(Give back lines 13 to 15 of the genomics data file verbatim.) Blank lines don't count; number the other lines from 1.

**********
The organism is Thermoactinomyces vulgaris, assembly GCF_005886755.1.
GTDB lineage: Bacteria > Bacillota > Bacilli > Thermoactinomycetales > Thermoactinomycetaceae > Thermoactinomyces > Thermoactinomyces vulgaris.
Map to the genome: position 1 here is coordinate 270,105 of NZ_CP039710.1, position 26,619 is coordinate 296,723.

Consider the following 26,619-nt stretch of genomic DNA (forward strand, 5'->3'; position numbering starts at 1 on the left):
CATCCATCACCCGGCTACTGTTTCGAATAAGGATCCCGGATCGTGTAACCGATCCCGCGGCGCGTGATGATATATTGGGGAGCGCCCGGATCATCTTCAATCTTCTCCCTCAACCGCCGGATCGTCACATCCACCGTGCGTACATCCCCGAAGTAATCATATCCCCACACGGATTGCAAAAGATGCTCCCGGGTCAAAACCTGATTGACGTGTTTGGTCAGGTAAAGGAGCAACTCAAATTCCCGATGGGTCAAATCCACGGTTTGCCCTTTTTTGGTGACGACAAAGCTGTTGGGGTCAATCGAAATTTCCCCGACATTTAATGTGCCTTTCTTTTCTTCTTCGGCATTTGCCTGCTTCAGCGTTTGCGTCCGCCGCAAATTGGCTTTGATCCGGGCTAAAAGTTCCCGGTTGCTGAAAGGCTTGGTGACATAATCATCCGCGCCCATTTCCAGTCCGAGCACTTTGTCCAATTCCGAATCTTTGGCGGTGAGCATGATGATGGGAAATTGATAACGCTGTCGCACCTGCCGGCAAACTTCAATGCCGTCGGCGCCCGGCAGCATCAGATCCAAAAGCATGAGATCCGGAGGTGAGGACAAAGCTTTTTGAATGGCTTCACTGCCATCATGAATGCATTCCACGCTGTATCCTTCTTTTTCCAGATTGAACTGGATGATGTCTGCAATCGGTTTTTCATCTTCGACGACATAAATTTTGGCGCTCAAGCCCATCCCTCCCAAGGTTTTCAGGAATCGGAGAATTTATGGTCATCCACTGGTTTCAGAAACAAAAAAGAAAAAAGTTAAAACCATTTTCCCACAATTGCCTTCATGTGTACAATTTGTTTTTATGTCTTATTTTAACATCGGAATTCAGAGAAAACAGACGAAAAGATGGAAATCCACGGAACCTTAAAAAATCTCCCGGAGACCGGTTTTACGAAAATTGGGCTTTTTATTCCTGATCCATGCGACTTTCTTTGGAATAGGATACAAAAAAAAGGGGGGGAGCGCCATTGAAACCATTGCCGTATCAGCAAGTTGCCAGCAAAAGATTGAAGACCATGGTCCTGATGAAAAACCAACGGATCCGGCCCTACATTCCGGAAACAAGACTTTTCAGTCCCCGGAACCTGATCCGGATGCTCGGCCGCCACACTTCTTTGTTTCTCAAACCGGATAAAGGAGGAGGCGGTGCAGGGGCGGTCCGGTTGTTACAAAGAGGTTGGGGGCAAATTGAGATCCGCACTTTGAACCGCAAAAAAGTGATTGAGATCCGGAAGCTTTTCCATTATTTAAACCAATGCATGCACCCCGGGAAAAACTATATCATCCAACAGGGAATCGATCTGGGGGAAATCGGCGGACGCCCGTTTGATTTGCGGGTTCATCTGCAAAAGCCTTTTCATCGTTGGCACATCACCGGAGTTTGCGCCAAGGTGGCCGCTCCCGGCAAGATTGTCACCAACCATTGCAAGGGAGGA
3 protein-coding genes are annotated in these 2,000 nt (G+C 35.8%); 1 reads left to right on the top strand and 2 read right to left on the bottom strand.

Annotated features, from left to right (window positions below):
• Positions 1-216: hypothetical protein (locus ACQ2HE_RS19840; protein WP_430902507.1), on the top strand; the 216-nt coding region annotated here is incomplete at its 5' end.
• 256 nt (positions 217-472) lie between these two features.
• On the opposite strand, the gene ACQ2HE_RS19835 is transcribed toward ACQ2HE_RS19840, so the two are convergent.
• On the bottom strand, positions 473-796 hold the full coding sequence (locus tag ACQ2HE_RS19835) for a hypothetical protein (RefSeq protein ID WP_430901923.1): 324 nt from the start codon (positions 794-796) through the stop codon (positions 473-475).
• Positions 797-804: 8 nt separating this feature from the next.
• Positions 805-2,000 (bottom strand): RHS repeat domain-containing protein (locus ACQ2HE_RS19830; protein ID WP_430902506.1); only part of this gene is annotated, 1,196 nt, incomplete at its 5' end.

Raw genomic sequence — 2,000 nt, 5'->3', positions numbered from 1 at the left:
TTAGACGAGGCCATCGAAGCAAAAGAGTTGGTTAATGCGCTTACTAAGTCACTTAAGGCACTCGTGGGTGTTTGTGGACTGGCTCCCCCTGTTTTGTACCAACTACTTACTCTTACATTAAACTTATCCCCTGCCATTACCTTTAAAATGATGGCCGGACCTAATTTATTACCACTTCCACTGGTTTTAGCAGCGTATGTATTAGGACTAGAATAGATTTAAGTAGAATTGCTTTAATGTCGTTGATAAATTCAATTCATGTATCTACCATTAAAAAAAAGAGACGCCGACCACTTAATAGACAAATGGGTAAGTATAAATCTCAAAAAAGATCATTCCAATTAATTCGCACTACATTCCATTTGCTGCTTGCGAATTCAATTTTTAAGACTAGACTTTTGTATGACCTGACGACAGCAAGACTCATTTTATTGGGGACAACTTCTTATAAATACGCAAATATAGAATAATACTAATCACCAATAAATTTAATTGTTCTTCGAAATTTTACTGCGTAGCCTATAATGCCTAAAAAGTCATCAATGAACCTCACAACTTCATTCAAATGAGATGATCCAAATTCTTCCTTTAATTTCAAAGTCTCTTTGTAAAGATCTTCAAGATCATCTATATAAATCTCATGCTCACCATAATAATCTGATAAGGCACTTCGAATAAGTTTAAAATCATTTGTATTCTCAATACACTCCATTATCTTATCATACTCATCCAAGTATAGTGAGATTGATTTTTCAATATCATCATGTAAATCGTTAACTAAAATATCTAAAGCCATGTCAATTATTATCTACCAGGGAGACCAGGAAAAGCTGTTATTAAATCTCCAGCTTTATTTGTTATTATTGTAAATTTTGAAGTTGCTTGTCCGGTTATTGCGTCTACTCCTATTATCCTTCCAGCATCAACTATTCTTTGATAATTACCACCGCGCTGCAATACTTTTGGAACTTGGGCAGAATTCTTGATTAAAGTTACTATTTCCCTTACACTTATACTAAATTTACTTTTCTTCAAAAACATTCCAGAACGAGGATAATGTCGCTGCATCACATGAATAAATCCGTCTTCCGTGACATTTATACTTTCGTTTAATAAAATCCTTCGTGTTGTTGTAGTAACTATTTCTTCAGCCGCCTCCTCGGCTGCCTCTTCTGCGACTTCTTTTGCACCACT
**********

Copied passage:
• Positions 805-2,000 (bottom strand): RHS repeat domain-containing protein (locus ACQ2HE_RS19830; protein ID WP_430902506.1); only part of this gene is annotated, 1,196 nt, incomplete at its 5' end.

Raw genomic sequence — 2,000 nt, 5'->3', positions numbered from 1 at the left:
TTAGACGAGGCCATCGAAGCAAAAGAGTTGGTTAATGCGCTTACTAAGTCACTTAAGGCACTCGTGGGTGTTTGTGGACTGGCTCCCCCTGTTTTGTACCAACTACTTACTCTTACATTAAACTTATCCCCTGCCATTACCTTTAAAATGATGGCCGGACCTAATTTATTACCACTTCCACTGGTTTTAGCAGCGTATGTATTAGGACTAGAATAGATTTAAGTAGAATTGCTTTAATGTCGTTGATAAATTCAATTCATGTATCTACCATTAAAAAAAAGAGACGCCGACCACTTAATAGACAAATGGGTAAGTATAAATCTCAAAAAAGATCATTCCAATTAATTCGCACTACATTCCATTTGCTGCTTGCGAATTCAATTTTTAAGACTAGACTTTTGTATGACCTGACGACAGCAAGACTCATTTTATTGGGGACAACTTCTTATAAATACGCAAATATAGAATAATACTAATCACCAATAAATTTAATTGTTCTTCGAAATTTTACTGCGTAGCCTATAATGCCTAAAAAGTCATCAATGAACCTCACAACTTCATTCAAATGAGATGATCCAAATTCTTCCTTTAATTTCAAAGTCTCTTTGTAAAGATCTTCAAGATCATCTATATAAATCTCATGCTCACCATAATAATCTGATAAGGCACTTCGAATAAGTTTAAAATCATTTGTATTCTCAATACACTCCATTATCTTATCATACTCATCCAAGTATAGTGAGATTGATTTTTCAATATCATCATGTAAATCGTTAACTAAAATATCTAAAGCCATGTCAATTATTATCTACCAGGGAGACCAGGAAAAGCTGTTATTAAATCTCCAGCTTTATTTGTTATTATTGTAAATTTTGAAGTTGCTTGTCCGGTTATTGCGTCTACTCCTATTATCCTTCCAGCATCAACTATTCTTTGATAATTACCACCGCGCTGCAATACTTTTGGAACTTGGGCAGAATTCTTGATTAAAGTTACTATTTCCCTTACACTTATACTAAATTTACTTTTCTTCAAAAACATTCCAGAACGAGGATAATGTCGCTGCATCACATGAATAAATCCGTCTTCCGTGACATTTATACTTTCGTTTAATAAAATCCTTCGTGTTGTTGTAGTAACTATTTCTTCAGCCGCCTCCTCGGCTGCCTCTTCTGCGACTTCTTTTGCACCACT